What’s wrong with Chicago theatre?

Probably what most people think about when they hear the term “Chicago Theatre.”

I’ve a sad story to tell.

As a proud member of Corporate America, I work with some talented, cultured, educated people — many of whom haven’t a clue as to what’s happening in the this city’s theatre scene. Beyond Goodman, Steppenwolf and Broadway in Chicago? Forgedaboudit. Ok, maybe Victory Gardens and Chicago Shakespeare Theatre, but even that’s stretching it.

People at my office know I see a good deal of theatre, so they come to me for suggestions or to discuss what they’ve recently seen. (Usually? Steppenwolf.) And many times, when I tell them about shows like The Pillowman at Redtwist, for example, or companies like House Theatre, Remy Bumppo or Stage Left, they stare back at me with blank expressions. Even more mainstream fare like Drury Lane isn’t immune — nearly everyone I talked to so far this week about DL’s amazing production of Ragtime seemed to think Drury Lane is a dinner theatre, and scoff at the idea. As in: would you like some “Crime of the Century Salad” with your “New Music Mac and Cheese?”

I’m not sure what the solution is, but it seems like something is broken. I mean, when smart, educated people who attend the theatre on a semi-regular occasion — like the ones I work with — are completely unaware of a group that’s been producing shows in the area for 15-plus years, something’s wrong. It’s sad. On everyone’s part.

How do we fix it?

9 thoughts on “What’s wrong with Chicago theatre?

  1. I think that’s a general situation with theater in Chicago and I wonder if maybe the Loop being the “Theater District” might have something to do with the problem, although Steppenwolf isn’t in the theater district.

    I had theater professors that didn’t know of some of the more prominent theaters like Stage Left. Most of them only knew about a storefront company if Chris Jones bothered to see a show there.

  2. Not sure what to say except people like what they know, especially when they’re spending money on tickets, babysitters, dinner, etc. It’s predictable and safe and free of surprises and yes, unfortunate.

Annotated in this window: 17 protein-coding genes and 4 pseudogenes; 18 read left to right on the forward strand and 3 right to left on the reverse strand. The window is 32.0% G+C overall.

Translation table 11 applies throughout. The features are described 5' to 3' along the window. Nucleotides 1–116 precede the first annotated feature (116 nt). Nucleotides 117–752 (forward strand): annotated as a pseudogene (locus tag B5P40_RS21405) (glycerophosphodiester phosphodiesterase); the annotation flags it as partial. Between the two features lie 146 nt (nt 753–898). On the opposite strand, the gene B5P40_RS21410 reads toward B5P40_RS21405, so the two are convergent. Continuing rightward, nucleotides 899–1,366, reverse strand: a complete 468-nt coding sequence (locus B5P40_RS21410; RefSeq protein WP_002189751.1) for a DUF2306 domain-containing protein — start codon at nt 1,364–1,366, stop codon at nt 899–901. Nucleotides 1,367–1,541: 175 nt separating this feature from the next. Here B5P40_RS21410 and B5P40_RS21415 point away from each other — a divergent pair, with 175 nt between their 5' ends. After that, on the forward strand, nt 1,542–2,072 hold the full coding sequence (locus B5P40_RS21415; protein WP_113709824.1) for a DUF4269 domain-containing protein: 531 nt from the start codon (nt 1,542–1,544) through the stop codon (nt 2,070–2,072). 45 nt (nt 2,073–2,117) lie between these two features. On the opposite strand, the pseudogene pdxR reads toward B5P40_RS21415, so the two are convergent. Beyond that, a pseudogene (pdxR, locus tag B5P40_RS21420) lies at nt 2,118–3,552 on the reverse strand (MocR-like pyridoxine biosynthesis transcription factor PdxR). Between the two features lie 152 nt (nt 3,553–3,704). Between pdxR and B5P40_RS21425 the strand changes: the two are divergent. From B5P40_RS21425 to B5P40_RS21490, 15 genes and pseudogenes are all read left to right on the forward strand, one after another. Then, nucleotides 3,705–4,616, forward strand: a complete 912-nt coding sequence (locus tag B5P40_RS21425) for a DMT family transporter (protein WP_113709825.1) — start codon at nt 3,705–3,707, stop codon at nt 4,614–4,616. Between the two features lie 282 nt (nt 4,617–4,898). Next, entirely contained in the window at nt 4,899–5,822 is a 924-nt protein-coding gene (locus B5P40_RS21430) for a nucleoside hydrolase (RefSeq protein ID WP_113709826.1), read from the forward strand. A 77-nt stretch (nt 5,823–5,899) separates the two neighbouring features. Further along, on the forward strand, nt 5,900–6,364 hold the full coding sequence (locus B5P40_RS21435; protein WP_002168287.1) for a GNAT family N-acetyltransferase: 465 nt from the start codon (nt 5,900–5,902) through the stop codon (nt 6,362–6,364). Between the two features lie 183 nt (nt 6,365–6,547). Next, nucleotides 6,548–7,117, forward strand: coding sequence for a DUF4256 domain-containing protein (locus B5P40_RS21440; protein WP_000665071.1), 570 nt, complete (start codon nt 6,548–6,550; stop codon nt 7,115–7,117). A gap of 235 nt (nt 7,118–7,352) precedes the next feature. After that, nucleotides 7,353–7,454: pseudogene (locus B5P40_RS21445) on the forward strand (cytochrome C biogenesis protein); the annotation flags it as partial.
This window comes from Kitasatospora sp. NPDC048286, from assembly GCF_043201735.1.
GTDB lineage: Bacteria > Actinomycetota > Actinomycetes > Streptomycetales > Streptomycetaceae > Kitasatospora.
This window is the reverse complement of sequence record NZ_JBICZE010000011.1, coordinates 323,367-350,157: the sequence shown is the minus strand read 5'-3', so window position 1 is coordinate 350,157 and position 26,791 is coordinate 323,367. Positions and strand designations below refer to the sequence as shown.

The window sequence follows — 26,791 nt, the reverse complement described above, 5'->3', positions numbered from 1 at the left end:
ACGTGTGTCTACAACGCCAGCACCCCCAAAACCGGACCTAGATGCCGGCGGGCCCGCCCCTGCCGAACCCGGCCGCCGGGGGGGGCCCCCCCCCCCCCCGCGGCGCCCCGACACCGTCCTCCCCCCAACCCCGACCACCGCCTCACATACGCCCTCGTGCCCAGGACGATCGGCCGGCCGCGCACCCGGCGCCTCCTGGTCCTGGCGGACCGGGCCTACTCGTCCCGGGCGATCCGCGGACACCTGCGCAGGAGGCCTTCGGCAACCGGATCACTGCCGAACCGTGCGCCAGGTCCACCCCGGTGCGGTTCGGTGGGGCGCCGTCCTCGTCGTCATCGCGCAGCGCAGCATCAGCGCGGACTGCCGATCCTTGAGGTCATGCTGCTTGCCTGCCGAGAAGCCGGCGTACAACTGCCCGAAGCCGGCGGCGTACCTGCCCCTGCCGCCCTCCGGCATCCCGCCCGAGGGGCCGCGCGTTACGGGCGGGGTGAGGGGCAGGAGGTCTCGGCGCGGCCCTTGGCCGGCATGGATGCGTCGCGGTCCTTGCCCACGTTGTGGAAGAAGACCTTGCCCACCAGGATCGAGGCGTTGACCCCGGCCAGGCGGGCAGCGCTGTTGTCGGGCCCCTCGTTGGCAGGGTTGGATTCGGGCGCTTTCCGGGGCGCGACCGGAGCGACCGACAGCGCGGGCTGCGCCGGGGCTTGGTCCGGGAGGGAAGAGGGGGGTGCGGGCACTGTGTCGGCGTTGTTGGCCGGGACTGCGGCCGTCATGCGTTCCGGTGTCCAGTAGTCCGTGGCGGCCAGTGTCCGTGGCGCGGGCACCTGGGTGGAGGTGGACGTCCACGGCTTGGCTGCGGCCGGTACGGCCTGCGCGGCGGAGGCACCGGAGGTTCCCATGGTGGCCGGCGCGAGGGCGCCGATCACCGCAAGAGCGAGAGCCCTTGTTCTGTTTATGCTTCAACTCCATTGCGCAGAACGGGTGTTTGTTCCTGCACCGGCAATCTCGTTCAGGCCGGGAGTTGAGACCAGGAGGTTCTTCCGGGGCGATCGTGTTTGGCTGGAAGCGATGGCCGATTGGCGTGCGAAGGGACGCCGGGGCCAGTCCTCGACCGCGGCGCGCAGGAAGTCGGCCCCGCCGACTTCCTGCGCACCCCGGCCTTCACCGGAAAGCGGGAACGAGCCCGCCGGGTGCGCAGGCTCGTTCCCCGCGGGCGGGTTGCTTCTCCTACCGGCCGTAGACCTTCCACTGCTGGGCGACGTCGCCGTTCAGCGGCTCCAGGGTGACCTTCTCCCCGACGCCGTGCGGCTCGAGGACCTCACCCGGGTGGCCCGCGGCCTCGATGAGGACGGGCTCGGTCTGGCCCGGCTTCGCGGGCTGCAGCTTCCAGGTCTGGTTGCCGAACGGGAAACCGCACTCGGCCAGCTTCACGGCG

1. Yup: why take a risk when you can live in pleasant predictability? Risks can mean failure — and who has time for that? I mean, when there’s so much Farmville to be done!

  3. So much talent in Chicago! Actors, writers, directors, designers putting it out there every day! Maybe familes can’t afford “Beauty & The Beast” at $75 a ticket but Emerald City’s “Peter Pan” is $12 with more animated kid interaction.

    1. Hi, Katy!

      There are many viable, affordable options out there for families in Chicago to enjoy theatre together. Not to mention discount ticket sites. Again, from my experience, not many people know about hottix or goldstar, either.

  4. I never knew any of those theatres when I was living there either. But now, we have people like you to spread the word!

  5. The important question, and I don’t know what the answer is, is what element needs to be fixed. Is it that small theatres are doing shows that don’t connect with wide audiences? Are they not getting the word out? Is the theatre media (what little is left) not focusing enough on them? Do they somehow (with what budget?) need to do a better job getting the word out? Or is this just the way it is?

  6. All good questions, Zev, and I’m not sure. I think word of mouth may be the one major solution — and bloggers fill that gap.

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